Hello and welcome!
My name is Zac and I am one of the co-owners & founders of Astro Property Management LLC, located in the beautiful city of Huntsville Alabama. Our property management (PM) company’s forte is managing single family homes (SFH) in Madison County Alabama; including the cities of Huntsville and Madison as well as the smaller towns throughout the area. Besides managing investment properties for our clients, we also help with the acquisition and liquidation processes involved in the investment life cycle. Now, I did not get started out in real estate as an agent or as a property manager. I started out, like many of you, as an investor that was looking to capitalize on cash flow (passive income) or appreciation as I pursued financial independence, a.k.a. financial freedom. Yet, through a series of fortunate events, my wife and I were able to partner up with the manager of the PM company handling our first unit and, along with her husband, start our own company. Together, we bought the former company’s management agreements (as the owner went into retirement) and Astro was born.
Entering the PM field as an investor, albeit a relatively new one, I brought with me all the research I had done from this perspective. Now, if you remember when you started looking into REI (real estate investment) then you may have some similar recollections to mine; and I clearly remember all of the mixed review, pros & cons, etc. other investors stated about property managers. It was many of these issues that helped me select the company I did for managing my property and it is these same issues that drive the way I analyze property management operations today. The former company appeared well aligned with my interest and goals in REI and, now that we are on the PM side, we continually strive to improve upon this alignment. Professional, licensed property managers are bound by the same fiduciary responsibilities that other real estate agents are when working with clients. This responsibility is to safeguard the interest of your client above all others, including one’s self, within the rules of law. It was through my own observations and analysis as an investor combined with the knowledge I gained as I entered the property management field and got my real estate agent’s license that brought forth my current understanding of how these responsibilities and business models interact, for better or worse.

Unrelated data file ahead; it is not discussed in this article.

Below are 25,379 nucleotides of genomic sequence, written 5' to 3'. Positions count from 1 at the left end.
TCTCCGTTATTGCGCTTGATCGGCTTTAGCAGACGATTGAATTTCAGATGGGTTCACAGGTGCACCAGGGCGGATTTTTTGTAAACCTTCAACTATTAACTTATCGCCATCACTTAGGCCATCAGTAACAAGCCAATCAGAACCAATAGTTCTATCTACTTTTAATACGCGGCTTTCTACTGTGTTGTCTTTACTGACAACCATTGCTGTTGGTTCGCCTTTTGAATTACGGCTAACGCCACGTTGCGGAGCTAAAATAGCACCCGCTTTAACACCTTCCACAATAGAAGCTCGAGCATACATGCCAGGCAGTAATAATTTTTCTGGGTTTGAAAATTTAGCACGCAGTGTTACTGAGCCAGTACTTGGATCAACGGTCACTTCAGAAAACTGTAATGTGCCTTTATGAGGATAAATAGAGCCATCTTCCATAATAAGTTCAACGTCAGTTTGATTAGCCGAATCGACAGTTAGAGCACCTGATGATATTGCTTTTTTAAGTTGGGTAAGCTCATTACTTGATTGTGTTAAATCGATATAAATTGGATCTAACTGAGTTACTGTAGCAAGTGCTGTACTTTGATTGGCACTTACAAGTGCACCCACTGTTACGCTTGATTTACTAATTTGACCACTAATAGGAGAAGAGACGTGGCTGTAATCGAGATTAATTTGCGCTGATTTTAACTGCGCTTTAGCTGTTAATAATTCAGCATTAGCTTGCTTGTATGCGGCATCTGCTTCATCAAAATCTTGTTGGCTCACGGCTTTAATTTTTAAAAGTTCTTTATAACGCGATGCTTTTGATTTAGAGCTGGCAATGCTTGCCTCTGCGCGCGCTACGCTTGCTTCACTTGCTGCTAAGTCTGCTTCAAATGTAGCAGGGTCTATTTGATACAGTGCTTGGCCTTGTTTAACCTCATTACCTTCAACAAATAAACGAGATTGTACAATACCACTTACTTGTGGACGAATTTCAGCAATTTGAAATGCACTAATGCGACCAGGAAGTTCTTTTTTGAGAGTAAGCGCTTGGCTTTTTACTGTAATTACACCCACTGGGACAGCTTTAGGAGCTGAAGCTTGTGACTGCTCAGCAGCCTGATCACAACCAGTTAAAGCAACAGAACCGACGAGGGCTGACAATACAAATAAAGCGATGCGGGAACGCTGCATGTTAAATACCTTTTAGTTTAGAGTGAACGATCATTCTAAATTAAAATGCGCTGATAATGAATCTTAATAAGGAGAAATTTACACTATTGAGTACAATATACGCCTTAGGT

When you hire someone who’s sole position is based around acting on your behalf you would expect that their interest would be aligned with yours; be it a lawyer, a financial advisor, or a property manager. However, what appeared to be the underlying theme for all the various ‘cons’ of PM was a counterintuitive alignment of interest and goals. At its simplest level one might think of the process as a partnership; that when one profits the other does as well. I doubt that anyone would jump to the conclusion that when their investment goes through a rough patch the partner would profit from this misfortune, but this is exactly what misalignment can lead to. Consider the various fees that people mention on forums and in person when discussing their property management situations. Obviously, the classic PM fee will be brought up and occasionally this alone is used as the selection criteria for management. This can be unfortunate since some other fees might go overlooked and can drastically change the total cost of management. For instance, should there be a fee or markup attached to repairs and maintenance (R&M) contemplate the alignment issues here. Is there an incentive to take the higher or lower bid? What’s best for your bottom line is not the most profitable route for the more short-sighted manager. Another example would be a vacancy fee, if you are paying a PM company to place a tenant in the unit and they are failing to do so why should you pay them for that as well? Lastly, the tenant placement fee, which I hear can easily range from half to a full month’s rent; where is the alignment in this fee structure? Lower turnover rates are great for the ROI and keep the cash flow moving over longer periods, but these placement fees are far higher than the monthly management fee of a unit that’s occupied. Financially, it appears the incentive here is to have higher turnover on one side in conflict with the owner’s needs. When all these other fees get tacked on it makes you wonder what’s actually covered by the management fee.
Alignment issues, such as those above, are the driving forces of our business philosophy. At Astro, we don’t want to just provide a service, instead we want to be a valued partner in your investment strategy. Our strategy forces us to evaluate every property brought for consideration like it’s our own investment. Should a property show it will have serious vacancy issues we can’t afford to add it to our portfolio; we can’t sit back and collect vacancy fees while our clients eat them and holding cost. The same goes for tenant placement fees and R&M markup fees. Greater vacancy equates to greater income loss for us, same as you, and passing on higher than necessary repair bills will not convince our clients to remain with us. That this approach is the only viable way to develop trusting and positive long-term business relationships, the type necessary for the success of both parties, seems obvious to us. This is why every property is thought of as our investment too; if we don’t think the property will turn a profit for you then it won’t turn one for us either. Simply designed and stated, our fee structure doesn’t allow us to profit at your expense; we would rather earn our keep. Only a short-term strategy can operate in misalignment, as it necessitates high client turnover. It is from partners sharing in the highs and, more importantly, also the lows that they come out on top in the end.